IRAN already has 20 per cent enriched uranium; its estimated 10,000 centrifuges can convert this to weapon-grade fuel by the year-end. From then, it may be just another few months before the fissile material is prepared for the payload of the Shahab-3, a missile capable of reaching Israel. The point of no return, the threshold beyond which it would be impossible to stop Iran from acquiring the bomb, is approaching.
Furthermore, Iran is moving its fissile material to the Fardo facility near the city of Qom, in a bunker estimated to be 60m deep and impervious to an Israeli strike. The window of opportunity for an attack may close in the next few months.
OPTIONS ARE RUNNING OUT
FEW Israeli officials believed that international sanctions would halt Iran's nuclear quest.
Still, they hoped that covert activities such as the Stuxnet virus which interfered with computers driving Iran's facilities, or the assassination of nuclear scientists, could postpone the looming showdown.
It did, but not enough.
'A WAR is no picnic,' Israeli Defence Minister Ehud Barak reminded journalists recently. But Mr Barak added that if his country had to 'act' against Iran, 'we will do it, and the State of Israel will not be destroyed'. In short, a nuclear-armed Iran is seen as an existential threat. An Israeli pre-emptive strike is not unprecedented: Iraq's Osirak nuclear reactor was hit in 1981. A suspected nuclear site in Syria was destroyed in 2007.
But Iran's defences are much more powerful, and its nuclear facilities are both more dispersed and farther afield, at a distance of about 1,300km from Israel. Nevertheless, this will not deter the Israelis.
Thousands of its analysts have worked exclusively on Iran for a decade. It has teams of collaborators engaged in more traditional spying.
Israel is also home to a large community of former Iranian Jews who speak Farsi like natives.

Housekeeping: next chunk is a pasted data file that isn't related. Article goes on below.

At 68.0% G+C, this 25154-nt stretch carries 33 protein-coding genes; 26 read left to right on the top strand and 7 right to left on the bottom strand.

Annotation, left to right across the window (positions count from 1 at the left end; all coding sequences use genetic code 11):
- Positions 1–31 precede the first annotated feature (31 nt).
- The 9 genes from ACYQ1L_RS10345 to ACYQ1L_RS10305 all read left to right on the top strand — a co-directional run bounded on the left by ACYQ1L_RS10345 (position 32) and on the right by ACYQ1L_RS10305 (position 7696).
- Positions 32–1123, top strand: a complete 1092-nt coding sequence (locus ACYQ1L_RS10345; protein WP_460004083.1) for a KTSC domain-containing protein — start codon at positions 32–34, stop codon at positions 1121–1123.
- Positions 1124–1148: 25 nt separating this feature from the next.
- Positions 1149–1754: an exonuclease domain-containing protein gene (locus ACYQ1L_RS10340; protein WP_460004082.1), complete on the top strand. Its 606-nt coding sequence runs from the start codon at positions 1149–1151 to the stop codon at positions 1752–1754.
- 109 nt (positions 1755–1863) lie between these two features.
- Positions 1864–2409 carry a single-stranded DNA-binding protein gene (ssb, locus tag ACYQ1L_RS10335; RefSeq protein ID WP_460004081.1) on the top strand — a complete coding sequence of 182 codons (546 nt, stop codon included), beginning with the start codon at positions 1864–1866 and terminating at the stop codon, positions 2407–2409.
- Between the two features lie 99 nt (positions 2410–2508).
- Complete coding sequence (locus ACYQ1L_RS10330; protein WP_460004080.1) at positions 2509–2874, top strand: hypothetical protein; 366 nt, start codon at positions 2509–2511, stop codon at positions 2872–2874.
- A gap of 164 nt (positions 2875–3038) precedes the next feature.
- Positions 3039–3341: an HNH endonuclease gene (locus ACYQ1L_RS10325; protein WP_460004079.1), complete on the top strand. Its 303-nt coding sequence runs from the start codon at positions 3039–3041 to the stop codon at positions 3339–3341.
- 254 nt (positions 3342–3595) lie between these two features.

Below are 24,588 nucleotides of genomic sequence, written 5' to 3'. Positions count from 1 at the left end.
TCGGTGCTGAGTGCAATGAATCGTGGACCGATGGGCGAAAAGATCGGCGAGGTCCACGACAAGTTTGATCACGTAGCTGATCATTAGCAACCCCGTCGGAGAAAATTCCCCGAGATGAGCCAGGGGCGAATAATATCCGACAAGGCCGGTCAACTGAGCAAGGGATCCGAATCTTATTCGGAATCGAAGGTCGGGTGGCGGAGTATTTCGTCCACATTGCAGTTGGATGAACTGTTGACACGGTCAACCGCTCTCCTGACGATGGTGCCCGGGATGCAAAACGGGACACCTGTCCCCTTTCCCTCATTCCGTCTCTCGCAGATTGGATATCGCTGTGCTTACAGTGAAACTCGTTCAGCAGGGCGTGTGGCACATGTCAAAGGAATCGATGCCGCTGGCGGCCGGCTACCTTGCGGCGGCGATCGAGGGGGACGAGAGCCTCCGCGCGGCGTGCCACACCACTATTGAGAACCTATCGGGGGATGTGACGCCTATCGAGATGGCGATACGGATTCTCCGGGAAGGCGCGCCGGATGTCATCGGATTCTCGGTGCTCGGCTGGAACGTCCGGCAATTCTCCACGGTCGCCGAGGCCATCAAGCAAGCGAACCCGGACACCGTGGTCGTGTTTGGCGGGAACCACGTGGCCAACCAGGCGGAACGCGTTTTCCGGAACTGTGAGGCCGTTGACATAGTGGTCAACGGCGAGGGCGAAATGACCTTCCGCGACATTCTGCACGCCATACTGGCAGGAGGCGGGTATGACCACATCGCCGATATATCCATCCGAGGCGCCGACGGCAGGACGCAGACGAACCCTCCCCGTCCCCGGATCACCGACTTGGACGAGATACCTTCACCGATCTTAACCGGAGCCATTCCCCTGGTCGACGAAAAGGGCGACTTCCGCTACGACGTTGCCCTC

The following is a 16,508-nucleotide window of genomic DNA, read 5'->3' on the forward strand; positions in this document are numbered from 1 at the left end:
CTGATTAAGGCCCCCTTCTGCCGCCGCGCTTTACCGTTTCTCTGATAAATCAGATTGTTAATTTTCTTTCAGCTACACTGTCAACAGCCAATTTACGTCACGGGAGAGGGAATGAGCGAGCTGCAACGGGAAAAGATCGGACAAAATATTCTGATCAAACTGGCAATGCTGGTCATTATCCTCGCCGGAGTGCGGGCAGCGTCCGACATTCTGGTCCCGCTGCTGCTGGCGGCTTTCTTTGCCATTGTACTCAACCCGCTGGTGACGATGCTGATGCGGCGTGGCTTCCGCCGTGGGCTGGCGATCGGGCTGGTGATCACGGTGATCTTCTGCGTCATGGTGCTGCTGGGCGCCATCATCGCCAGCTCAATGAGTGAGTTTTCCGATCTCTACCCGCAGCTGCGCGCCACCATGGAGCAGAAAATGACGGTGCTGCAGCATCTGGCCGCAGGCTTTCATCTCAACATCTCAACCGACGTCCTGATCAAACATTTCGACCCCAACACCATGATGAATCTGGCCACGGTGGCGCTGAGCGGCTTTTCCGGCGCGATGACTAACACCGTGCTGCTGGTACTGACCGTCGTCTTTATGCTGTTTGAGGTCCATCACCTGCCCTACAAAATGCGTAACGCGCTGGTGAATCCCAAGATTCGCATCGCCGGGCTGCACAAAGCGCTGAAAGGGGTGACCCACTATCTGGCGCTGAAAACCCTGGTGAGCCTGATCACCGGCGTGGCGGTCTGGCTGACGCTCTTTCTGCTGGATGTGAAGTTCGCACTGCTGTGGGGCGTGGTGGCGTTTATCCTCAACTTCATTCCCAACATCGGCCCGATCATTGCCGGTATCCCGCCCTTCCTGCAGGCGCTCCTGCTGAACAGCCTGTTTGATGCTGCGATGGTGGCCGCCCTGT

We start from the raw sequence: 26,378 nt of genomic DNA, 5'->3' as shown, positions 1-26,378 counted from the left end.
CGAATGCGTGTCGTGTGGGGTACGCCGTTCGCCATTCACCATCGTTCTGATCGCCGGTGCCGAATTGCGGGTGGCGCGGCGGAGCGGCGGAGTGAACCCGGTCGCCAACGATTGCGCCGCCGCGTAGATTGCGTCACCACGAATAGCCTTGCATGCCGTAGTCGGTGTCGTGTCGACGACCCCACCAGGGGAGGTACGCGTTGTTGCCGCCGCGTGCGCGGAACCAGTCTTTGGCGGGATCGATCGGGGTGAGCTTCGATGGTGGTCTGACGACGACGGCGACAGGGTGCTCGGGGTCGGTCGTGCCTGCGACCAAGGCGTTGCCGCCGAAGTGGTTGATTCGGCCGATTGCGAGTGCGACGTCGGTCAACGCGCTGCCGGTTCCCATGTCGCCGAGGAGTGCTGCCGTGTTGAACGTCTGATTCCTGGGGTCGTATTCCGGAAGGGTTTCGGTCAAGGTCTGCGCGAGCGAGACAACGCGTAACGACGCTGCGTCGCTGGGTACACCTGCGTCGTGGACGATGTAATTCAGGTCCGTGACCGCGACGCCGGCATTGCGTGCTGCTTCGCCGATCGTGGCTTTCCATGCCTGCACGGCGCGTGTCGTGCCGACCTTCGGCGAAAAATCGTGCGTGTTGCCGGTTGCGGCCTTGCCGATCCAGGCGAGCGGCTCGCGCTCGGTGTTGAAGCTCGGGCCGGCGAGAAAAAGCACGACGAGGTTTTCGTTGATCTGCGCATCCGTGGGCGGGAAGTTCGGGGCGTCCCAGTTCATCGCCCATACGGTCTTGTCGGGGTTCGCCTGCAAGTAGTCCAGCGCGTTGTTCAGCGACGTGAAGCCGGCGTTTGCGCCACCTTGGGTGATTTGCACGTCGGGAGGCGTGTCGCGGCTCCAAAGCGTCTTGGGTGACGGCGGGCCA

WEAPONS AND TACTICS
UNLIKE the US military, which allocates the initial weeks of any campaign to 'suppressing' an opponent's air defences, the Israelis prefer surgical, short attacks. It is therefore certain Israel's commanders have already identified key Iranian targets they wish to destroy, and that they are planning on using massive firepower over, at most, a few days.
The biggest burden falls on the Israeli Air Force (IAF), which will have to throw into battle most of its fighter jets and ensure that these are being refuelled in mid-air to cover the necessary distance. The IAF has been practising for this by flying in large formations over the Mediterranean Sea, and as far afield as Poland.
Most of the IAF's equipment has been tailored accordingly. Israel also has GBU-28 bunker-busting bombs which can burrow 30m into earth, and 6m into concrete, not enough to penetrate the Fardo facility, but sufficient to destroy other targets. The IAF also has a 1,000-strong arsenal of GBU-39 bombs, which weigh 22kg each but have the destructive power of a 900kg explosive device, and can guide themselves to the target. And pressure is mounting on the US to deliver GBU-31 bunker-busting munitions, which may well penetrate even the Fardo facility.
Israel's Dolphin-class submarines can each carry 16 surface-to-surface missiles with a 130km range, enough to hit Iranian targets from Gulf waters. And there are the Jericho III missiles, which were successfully test-fired last year and can hit anywhere inside Iran from silos near Tel Aviv.
The operation will also likely involve the Israeli special forces whose job will be to confuse Iranian defences, or disable smaller but critical nuclear facilities. Its men have been training for this in the mountains of Romania, whose topography resembles that of Iran.
At every stage, surprise will be key. Flying over Iraq is the most direct route for Israeli pilots, and since the US pullout, Iraq is unable to effectively protect its airspace. But the attacks need not necessarily use the shortest overflight route. Iran has already accused Azerbaijan of cooperating with Israel, a claim its government denies. But other surprises may be in store, such as a cyber-attack to paralyse communication networks, or the deployment of new weapons.
A SUCCESSFUL strike will set back Iran's nuclear programme for years. But Israel does not have the capability to engage in a protracted, long-term conflict should Iran retaliate.
Taking blows from Iranian surrogates like Hamas is one thing, but if Iran starts firing missiles directly into Israeli cities, an awful choice looms.
Although active, Israel's Iron Dome missile defence system remains incomplete, and is effective only against short-range projectiles. So, Israel will have to decide if it can accept potentially massive civilian casualties or warn Iran that it faces nuclear retaliation. That is largely why its political elite remains divided about a strike on Iran and the hope is to persuade the US to lead the campaign